Thursday, June 13, 1901

During the night I took a quilt and lay on the floor as it was so warm. Arose quite early. Partook of a hearty breakfast, after which it wasn’t long until we were on our way. Stopped in the first brush, where we thanked the Father in humble prayer and asked Him to be with us through the day. We began hunting up the trustees of the school house. They being in a scattered condition, it took considerable of walking to see them all. The last one, Bro. Whitworth, had gone to town with a load of grain. We waited at his home until nearly night and he did not come, so we left, telling the kind sister that we would call again in the morning and see him. We visited a few houses. At night we came to a large plantation. Two men were keeping batch and running the place. We were granted the privilege of remaining with them. Slept on the floor. Rested very good, although the bed was hard. Talked some on the gospel.

Friday, June 14, 1901

After having a good night’s rest and a nice breakfast, we were soon on our way rejoicing. While going through a pasture, we found a small terrapin. We took it down to the water, cut off its head, and cleaned it out of the shell good. I wanted to send it home as it was very pretty. We then walked over to see Mr. Whitworth about preaching in the school house. He said, “No, sir, you can’t preach here. We don’t want any of your doctrine in this community.” He began vilifying our people. By this time I was a little woke up. I gave it to him in good shape for a few moments and bore him my testimony and warned him that some day he would be sorry the way he was doing. He says “go on with your G.D. testimony.” We left him somewhat disappointed. Stopped at the widow White’s, where we partook of a nice dinner. She had lost her husband just a while before and felt awful bad. Continuing, we stopped in the school house and slept for two hours. The sun was coming down awful hot. At night we came to Bro. James’s, where we were taken in. Had a nice supper and a good conversation, and a good bed.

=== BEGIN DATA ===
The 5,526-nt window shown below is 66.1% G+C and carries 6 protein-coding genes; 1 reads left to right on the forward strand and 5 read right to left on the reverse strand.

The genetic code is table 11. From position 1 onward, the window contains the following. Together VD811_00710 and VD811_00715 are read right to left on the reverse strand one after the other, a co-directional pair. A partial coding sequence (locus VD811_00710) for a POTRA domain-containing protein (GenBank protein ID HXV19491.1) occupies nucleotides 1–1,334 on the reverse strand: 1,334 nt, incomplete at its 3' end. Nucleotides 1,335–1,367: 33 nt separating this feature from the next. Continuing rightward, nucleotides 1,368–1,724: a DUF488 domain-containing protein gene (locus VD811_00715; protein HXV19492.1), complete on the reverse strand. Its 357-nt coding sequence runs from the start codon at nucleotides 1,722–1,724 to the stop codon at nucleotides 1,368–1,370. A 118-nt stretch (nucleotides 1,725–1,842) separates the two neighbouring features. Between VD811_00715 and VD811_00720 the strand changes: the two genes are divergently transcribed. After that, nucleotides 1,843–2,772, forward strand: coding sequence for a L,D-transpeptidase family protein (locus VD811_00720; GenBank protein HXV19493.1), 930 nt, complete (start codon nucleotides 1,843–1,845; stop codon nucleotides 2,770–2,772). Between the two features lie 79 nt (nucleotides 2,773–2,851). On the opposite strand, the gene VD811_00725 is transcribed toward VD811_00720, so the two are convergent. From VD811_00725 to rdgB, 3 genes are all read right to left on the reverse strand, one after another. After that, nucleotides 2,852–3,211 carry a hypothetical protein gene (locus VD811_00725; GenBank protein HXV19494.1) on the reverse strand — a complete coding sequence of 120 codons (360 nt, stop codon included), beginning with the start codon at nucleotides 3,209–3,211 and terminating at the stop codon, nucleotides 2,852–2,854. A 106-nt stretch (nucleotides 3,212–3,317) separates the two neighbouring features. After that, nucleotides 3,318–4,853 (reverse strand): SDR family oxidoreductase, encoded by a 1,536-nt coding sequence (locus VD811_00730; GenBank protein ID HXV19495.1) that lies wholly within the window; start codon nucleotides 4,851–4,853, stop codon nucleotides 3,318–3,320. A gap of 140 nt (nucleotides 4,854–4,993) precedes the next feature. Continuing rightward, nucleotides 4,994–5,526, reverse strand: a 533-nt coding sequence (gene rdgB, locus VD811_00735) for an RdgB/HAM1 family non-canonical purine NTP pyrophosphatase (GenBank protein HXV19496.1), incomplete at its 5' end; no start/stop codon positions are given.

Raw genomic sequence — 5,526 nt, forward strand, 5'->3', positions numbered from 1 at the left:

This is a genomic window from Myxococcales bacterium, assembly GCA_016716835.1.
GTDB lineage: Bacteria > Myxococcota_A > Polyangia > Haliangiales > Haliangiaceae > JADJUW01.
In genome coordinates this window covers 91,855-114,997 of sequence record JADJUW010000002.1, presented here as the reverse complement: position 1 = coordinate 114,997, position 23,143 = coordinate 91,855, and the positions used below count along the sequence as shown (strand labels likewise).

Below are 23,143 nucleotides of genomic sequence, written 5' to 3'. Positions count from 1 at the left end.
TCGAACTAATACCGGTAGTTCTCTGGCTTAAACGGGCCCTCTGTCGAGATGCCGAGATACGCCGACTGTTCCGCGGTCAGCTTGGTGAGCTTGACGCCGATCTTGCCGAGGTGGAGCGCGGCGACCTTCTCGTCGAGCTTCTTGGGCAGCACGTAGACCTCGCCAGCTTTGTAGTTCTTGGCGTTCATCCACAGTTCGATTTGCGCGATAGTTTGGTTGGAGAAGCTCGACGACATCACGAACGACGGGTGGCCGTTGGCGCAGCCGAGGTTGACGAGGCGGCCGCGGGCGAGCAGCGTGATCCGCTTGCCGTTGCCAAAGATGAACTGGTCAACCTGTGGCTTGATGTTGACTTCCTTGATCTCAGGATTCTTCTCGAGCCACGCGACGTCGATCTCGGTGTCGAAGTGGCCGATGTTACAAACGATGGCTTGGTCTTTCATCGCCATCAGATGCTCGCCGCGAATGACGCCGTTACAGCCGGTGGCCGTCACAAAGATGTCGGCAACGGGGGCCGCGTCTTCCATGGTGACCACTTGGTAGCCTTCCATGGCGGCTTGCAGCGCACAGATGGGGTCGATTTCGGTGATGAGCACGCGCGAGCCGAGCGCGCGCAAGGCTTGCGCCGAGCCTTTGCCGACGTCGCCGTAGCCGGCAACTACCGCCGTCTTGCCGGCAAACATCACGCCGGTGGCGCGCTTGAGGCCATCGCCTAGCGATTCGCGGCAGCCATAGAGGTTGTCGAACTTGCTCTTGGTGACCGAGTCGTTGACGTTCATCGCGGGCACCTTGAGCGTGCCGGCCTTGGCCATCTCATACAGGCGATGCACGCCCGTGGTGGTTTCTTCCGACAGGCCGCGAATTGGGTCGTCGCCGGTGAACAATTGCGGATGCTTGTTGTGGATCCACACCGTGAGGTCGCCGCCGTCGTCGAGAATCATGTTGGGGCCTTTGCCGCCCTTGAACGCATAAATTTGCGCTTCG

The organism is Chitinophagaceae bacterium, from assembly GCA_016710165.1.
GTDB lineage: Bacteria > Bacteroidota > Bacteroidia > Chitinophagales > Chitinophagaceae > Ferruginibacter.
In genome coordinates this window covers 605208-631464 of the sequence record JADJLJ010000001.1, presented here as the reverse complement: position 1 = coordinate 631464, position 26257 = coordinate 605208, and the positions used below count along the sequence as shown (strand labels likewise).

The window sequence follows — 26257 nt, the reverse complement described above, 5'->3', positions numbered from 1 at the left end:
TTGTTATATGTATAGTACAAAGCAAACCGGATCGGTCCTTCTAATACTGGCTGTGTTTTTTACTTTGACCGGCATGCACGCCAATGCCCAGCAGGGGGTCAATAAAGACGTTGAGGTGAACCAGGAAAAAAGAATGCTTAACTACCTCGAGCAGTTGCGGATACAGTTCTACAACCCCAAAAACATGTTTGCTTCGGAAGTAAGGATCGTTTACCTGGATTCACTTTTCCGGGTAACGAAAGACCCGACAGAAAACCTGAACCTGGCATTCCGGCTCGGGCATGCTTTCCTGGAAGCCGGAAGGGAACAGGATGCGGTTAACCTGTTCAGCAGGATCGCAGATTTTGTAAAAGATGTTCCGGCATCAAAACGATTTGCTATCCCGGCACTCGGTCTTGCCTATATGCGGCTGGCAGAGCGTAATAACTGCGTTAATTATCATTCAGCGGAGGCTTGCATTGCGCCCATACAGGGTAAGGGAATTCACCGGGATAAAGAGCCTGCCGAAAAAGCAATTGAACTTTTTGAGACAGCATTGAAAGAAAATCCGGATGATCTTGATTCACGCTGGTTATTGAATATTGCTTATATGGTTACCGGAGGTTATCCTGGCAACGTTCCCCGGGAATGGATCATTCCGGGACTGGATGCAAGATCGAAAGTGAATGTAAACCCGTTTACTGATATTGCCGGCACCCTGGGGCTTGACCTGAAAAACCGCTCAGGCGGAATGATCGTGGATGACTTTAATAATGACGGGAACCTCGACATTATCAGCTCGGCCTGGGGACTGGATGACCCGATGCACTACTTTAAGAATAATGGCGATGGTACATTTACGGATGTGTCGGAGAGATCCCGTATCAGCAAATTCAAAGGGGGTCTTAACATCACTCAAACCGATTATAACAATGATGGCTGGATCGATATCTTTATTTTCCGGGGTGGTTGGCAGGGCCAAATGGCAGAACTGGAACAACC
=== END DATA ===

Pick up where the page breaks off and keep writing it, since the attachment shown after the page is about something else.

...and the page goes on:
Saturday, June 15, 1901

We were blessed with a kind family to stay with and, before leaving his place, I asked for the privilege of washing our clothes, which was granted. By 10:30 they were dry. We packed our grips and went on our way rejoicing. The gentleman stayed around the house all the time we were there. I suppose he was afraid that we would run off with his wife. At noon we partook dinner with Mrs. Hammond, her husband not being at home. The next place, a big fine palace, I approached the rich fellow. His answer was to get out of here. “I know all about that I want to know.” After finishing all of the work in the community, we stopped on the creek and had a good bath. Continuing, we went to Kopper after our mail but were disappointed. We called on Captain Greer for a few moments. They were sick. It was getting time to seek a place of entertainment. Stayed with Bro. Waller. Nice supper. Good bed.

Sunday, June 16, 1901

It being the Sabbath, we concluded to fast. About 9 a.m. we thanked the kind family and came over to the post office. One letter from Pa. All well at home. We then walked over to the Methodist Church and listened to the preacher splatter for a while and he certainly did it. Many of his assertions he could not prove from the Bible. We had met Bro. Greer while at the post office and he invited us to his house to spend the remainder of the day. We partook of a nice dinner and spent the day in conversing upon different subjects. It was awful warm and could hardly get a breath. Retired to bed quite early. Could not sleep for the chiggers and heat.

Monday, June 17, 1901